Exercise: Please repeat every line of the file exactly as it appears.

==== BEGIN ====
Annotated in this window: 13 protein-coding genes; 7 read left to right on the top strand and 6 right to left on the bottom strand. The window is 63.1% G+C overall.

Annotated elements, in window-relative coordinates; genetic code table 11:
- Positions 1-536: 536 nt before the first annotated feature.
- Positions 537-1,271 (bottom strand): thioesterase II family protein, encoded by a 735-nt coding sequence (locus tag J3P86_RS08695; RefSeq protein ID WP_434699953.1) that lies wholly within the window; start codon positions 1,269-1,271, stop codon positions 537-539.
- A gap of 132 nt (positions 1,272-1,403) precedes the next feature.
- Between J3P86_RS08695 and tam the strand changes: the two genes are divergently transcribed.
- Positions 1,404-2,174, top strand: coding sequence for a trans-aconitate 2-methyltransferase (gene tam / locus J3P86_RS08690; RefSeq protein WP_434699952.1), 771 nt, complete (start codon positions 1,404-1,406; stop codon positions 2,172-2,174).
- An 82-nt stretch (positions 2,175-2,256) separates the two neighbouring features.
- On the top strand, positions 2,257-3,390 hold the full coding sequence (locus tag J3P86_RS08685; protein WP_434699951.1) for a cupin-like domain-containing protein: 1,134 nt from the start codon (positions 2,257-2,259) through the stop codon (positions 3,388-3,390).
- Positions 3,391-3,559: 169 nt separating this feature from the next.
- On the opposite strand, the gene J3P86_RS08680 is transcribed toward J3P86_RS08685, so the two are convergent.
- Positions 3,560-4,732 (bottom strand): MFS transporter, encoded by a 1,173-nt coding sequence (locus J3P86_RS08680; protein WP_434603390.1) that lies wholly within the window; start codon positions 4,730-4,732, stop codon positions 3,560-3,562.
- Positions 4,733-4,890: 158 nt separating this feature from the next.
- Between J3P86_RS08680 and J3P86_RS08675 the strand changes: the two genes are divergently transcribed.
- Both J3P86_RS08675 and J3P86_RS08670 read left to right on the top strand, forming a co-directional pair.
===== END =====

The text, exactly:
Annotated in this window: 13 protein-coding genes; 7 read left to right on the top strand and 6 right to left on the bottom strand. The window is 63.1% G+C overall.

Annotated elements, in window-relative coordinates; genetic code table 11:
- Positions 1-536: 536 nt before the first annotated feature.
- Positions 537-1,271 (bottom strand): thioesterase II family protein, encoded by a 735-nt coding sequence (locus tag J3P86_RS08695; RefSeq protein ID WP_434699953.1) that lies wholly within the window; start codon positions 1,269-1,271, stop codon positions 537-539.
- A gap of 132 nt (positions 1,272-1,403) precedes the next feature.
- Between J3P86_RS08695 and tam the strand changes: the two genes are divergently transcribed.
- Positions 1,404-2,174, top strand: coding sequence for a trans-aconitate 2-methyltransferase (gene tam / locus J3P86_RS08690; RefSeq protein WP_434699952.1), 771 nt, complete (start codon positions 1,404-1,406; stop codon positions 2,172-2,174).
- An 82-nt stretch (positions 2,175-2,256) separates the two neighbouring features.
- On the top strand, positions 2,257-3,390 hold the full coding sequence (locus tag J3P86_RS08685; protein WP_434699951.1) for a cupin-like domain-containing protein: 1,134 nt from the start codon (positions 2,257-2,259) through the stop codon (positions 3,388-3,390).
- Positions 3,391-3,559: 169 nt separating this feature from the next.
- On the opposite strand, the gene J3P86_RS08680 is transcribed toward J3P86_RS08685, so the two are convergent.
- Positions 3,560-4,732 (bottom strand): MFS transporter, encoded by a 1,173-nt coding sequence (locus J3P86_RS08680; protein WP_434603390.1) that lies wholly within the window; start codon positions 4,730-4,732, stop codon positions 3,560-3,562.
- Positions 4,733-4,890: 158 nt separating this feature from the next.
- Between J3P86_RS08680 and J3P86_RS08675 the strand changes: the two genes are divergently transcribed.
- Both J3P86_RS08675 and J3P86_RS08670 read left to right on the top strand, forming a co-directional pair.